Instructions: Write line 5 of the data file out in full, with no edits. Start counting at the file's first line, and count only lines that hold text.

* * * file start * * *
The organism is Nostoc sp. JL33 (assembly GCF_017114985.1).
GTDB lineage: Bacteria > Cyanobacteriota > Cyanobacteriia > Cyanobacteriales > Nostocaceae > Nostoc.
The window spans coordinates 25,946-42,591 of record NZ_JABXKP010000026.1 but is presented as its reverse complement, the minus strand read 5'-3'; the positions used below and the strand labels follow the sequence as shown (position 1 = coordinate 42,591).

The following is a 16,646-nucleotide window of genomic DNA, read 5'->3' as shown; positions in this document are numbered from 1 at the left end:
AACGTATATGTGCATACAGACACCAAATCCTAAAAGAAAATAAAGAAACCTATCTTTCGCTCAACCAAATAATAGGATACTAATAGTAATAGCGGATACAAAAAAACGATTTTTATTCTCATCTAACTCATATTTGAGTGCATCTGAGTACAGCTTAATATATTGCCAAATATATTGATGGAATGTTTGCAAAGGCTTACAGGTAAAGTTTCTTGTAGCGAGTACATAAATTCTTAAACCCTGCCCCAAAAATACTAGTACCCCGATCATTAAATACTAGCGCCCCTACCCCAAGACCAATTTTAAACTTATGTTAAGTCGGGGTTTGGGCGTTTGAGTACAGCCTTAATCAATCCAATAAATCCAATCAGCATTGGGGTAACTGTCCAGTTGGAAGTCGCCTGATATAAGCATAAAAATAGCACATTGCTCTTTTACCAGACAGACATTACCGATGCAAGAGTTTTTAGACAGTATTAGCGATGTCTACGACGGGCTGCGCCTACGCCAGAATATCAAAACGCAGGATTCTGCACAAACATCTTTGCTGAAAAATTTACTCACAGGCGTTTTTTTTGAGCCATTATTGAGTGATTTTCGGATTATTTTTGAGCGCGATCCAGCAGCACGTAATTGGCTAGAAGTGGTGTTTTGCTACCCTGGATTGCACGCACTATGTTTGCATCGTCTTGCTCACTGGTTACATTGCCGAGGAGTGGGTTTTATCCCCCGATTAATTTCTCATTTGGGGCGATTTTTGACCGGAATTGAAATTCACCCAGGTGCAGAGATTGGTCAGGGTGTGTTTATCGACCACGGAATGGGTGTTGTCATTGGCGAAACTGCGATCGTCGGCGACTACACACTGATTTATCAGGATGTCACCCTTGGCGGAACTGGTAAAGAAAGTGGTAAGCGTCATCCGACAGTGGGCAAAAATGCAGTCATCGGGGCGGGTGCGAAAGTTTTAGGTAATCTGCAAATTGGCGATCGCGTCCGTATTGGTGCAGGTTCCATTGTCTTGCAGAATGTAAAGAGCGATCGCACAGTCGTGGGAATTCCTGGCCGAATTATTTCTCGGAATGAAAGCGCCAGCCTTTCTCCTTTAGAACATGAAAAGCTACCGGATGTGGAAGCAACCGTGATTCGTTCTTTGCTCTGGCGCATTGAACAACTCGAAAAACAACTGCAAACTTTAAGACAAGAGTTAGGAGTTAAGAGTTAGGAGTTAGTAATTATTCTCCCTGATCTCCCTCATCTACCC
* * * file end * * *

AACGTATATGTGCATACAGACACCAAATCCTAAAAGAAAATAAAGAAACCTATCTTTCGCTCAACCAAATAATAGGATACTAATAGTAATAGCGGATACAAAAAAACGATTTTTATTCTCATCTAACTCATATTTGAGTGCATCTGAGTACAGCTTAATATATTGCCAAATATATTGATGGAATGTTTGCAAAGGCTTACAGGTAAAGTTTCTTGTAGCGAGTACATAAATTCTTAAACCCTGCCCCAAAAATACTAGTACCCCGATCATTAAATACTAGCGCCCCTACCCCAAGACCAATTTTAAACTTATGTTAAGTCGGGGTTTGGGCGTTTGAGTACAGCCTTAATCAATCCAATAAATCCAATCAGCATTGGGGTAACTGTCCAGTTGGAAGTCGCCTGATATAAGCATAAAAATAGCACATTGCTCTTTTACCAGACAGACATTACCGATGCAAGAGTTTTTAGACAGTATTAGCGATGTCTACGACGGGCTGCGCCTACGCCAGAATATCAAAACGCAGGATTCTGCACAAACATCTTTGCTGAAAAATTTACTCACAGGCGTTTTTTTTGAGCCATTATTGAGTGATTTTCGGATTATTTTTGAGCGCGATCCAGCAGCACGTAATTGGCTAGAAGTGGTGTTTTGCTACCCTGGATTGCACGCACTATGTTTGCATCGTCTTGCTCACTGGTTACATTGCCGAGGAGTGGGTTTTATCCCCCGATTAATTTCTCATTTGGGGCGATTTTTGACCGGAATTGAAATTCACCCAGGTGCAGAGATTGGTCAGGGTGTGTTTATCGACCACGGAATGGGTGTTGTCATTGGCGAAACTGCGATCGTCGGCGACTACACACTGATTTATCAGGATGTCACCCTTGGCGGAACTGGTAAAGAAAGTGGTAAGCGTCATCCGACAGTGGGCAAAAATGCAGTCATCGGGGCGGGTGCGAAAGTTTTAGGTAATCTGCAAATTGGCGATCGCGTCCGTATTGGTGCAGGTTCCATTGTCTTGCAGAATGTAAAGAGCGATCGCACAGTCGTGGGAATTCCTGGCCGAATTATTTCTCGGAATGAAAGCGCCAGCCTTTCTCCTTTAGAACATGAAAAGCTACCGGATGTGGAAGCAACCGTGATTCGTTCTTTGCTCTGGCGCATTGAACAACTCGAAAAACAACTGCAAACTTTAAGACAAGAGTTAGGAGTTAAGAGTTAGGAGTTAGTAATTATTCTCCCTGATCTCCCTCATCTACCC